• An infantry platoon is a military unit consisting of 15 to 40 soldiers that is usually commanded by a lieutenant. An infantry platoon is equipped with rifles and machine guns. An infantry platoon is composed of two to three squads or sections (U.S. ARMY 2006a).
  • An infantry squad is the lowest military unit; it includes seven to twelve soldiers and is usually commanded by a non-commissioned officer. An infantry squad is armed with rifles and a machine gun.
  • Combat effectiveness is a quantitative measure of combat power for military units (Hayward 1968). Amongst the various methods used to represent combat effectiveness, we use the loss exchange ratio (LER).
  • The loss exchange ratio (LER) is a measure of combat effectiveness that is calculated as 'the number of red soldiers killed' divided by 'the number of blue soldiers killed'.
  • An assault is a mission in which an infantry platoon performs a decisive attack during an offensive operation of an infantry company. The assault platoon first enters the position of the opposing force through a passage secured by the breach platoon under cover of the support platoon and mortars (ROK ARMY 2008).
  • A breach is a mission in which an infantry platoon secures a passage on the obstacle boundary of the opposing force through which the assault platoon can pass (ROK ARMY 2008).
  • Support is a mission in which an infantry platoon occupies a position opposite the assault and breach platoons and suppresses the opposing force by fire to deceive the main attack (ROK ARMY 2008).
  • An assault readiness position is an area in which the assault platoon stands by to prepare its attack and wait until a passage is secured (ROK ARMY 2008).
  • A fire support position is an area in which the support platoon supports the assault and breach platoons by fire (ROK ARMY 2008).
  • A vulnerable point is a specific location at which the breach platoon creates a passage. The infantry company commander designates the location on the obstacle boundary of the opposing force (ROK ARMY 2008).
  • A line of departure (LD) is a starting line for an attack on the opposing force's position.
  • A release point is a specific location at which platoons are ramified. For example, the breach, assault and support platoons move together from the line of departure and are then ramified at a release point to the vulnerable point for the breach platoon, the assault readiness position for the assault platoon and the fire support position for the support platoon.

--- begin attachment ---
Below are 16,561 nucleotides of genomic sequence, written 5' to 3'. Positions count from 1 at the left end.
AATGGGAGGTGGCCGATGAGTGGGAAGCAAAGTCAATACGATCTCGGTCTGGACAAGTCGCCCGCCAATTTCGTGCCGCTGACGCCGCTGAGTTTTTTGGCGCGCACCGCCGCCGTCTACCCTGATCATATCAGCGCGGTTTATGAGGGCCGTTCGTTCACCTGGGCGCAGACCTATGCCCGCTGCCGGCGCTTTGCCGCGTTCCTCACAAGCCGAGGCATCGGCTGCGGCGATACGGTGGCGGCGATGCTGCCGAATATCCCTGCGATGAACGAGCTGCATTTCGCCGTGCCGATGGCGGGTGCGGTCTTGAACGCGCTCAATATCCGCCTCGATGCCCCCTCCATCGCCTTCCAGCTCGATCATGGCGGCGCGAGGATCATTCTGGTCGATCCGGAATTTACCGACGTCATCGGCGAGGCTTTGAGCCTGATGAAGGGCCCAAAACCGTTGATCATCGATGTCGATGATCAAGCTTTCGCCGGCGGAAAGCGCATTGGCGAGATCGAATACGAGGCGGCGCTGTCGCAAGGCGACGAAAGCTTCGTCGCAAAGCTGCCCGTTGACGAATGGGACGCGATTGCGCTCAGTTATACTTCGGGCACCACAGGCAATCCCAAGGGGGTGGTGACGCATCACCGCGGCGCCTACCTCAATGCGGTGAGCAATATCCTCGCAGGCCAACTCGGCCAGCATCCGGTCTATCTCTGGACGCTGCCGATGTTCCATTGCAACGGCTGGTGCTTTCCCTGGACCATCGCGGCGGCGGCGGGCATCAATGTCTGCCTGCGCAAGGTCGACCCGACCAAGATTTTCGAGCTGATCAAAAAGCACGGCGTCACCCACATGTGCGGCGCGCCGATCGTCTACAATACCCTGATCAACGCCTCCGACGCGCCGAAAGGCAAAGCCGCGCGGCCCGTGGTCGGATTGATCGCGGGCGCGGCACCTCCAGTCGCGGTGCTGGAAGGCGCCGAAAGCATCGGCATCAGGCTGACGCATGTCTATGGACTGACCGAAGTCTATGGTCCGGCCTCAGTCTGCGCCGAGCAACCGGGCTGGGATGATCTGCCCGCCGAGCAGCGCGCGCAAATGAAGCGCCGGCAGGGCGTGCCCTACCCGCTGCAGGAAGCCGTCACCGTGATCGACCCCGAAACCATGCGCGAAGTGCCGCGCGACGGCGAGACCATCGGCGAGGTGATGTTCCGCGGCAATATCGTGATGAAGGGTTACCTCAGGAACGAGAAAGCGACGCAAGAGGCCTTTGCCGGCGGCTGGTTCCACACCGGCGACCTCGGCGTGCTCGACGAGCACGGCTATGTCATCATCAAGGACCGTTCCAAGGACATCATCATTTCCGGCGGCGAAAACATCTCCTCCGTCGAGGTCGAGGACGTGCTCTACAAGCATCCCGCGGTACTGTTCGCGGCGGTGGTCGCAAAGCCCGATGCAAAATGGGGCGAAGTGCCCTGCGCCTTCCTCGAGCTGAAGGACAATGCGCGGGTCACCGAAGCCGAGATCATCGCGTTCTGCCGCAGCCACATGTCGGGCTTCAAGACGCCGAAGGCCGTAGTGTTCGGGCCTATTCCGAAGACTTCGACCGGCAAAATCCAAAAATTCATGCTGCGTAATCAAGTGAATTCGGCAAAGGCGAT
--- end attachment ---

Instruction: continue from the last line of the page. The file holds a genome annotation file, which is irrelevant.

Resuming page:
• A Bangalore torpedo is an explosive charged within one or more tubes that is used by the breach platoon to clear paths through obstacles (Headquarters 1992).
  • METT-TC stands for Mission, Enemy, Terrain, Troops available, Time available and Civil affairs. METT-TC represents the elements that should be considered in military decision-making.
  • A theatre-level operation is an operation that takes place in a theatre. A theatre includes air, space, land and sea area. The chairman of the Joint Chiefs of Staff or a full general may command the armed forces during a theatre-level operation.
  • An army battalion is a military unit consisting of 300 to 800 soldiers that is usually commanded by a lieutenant colonel. A battalion is divided into many companies (U.S. ARMY 2006b).
  • An army brigade is tactical military formation that is usually composed of three to six battalions and is typically commanded by a colonel or brigadier general (U.S. ARMY 1995).
  • The DTCO (decision-making time for company commander) is the delay time for the company commander to make decisions.
  • The DTPL (decision-making time for platoon leader) is the delay time for the platoon leader to make decisions.
  • The FRT (fire request time) is the delay time for the company commander to order fire support to the mortar.
  • The OTCO (order time for company commander) is the delay time for the company commander to give orders to the platoon leaders.
  • The ORTPL (order/report time for platoon leader) is the delay time for the platoon leaders to give orders to combat entities or report to the company commander.
  • The PH (probability of hit) is the probability of hit for individual soldiers, which indicates the soldier's marksmanship.
  • The BT (breaching time) is the delay time to breach an obstacle and secure the passage.

Overall mission scenario

Offensive operations are riskier than defensive operations because the offensive forces may have to pass through open areas to mount an attack while the defensive forces fight from strong hardened positions. Thus, the offensive forces need to demonstrate the greatest efficiency in such operations, and consequently the C2 of the offensive forces needs to be tested under such difficulties.

The standard procedure of C2 before the operation of assaulting a hill is 1) find the vulnerable points in the enemy positions, 2) allocate the tasks to support, assault, and breach to the platoons in the company, and 3) execute the assigned tasks (U.S. ARMY 2006a, 2006b). Although the tactical planning prior to the actual assault is straight-forward, the dynamic situation after the execution of the plan requires efficient responses through C2. The situation will evolve rapidly and the tasks specified in the planning will need to be adjusted according to the shared situational awareness of the company officers. At this stage, the questions of interest are how to efficiently share the information and how to determine the critical stages and decision paths.

Figure 1 depicts a detailed example of the simulated scenario. According to the hypothetical mission analyses and situational assessments, a company commander 1) allocates tasks to the platoons and 2) designates routes to move to and breach the defence line of the opposing forces. When deployed in the field, the company commander continues to assess the shared situation and update the task assignments and plans over the course of the assault operation.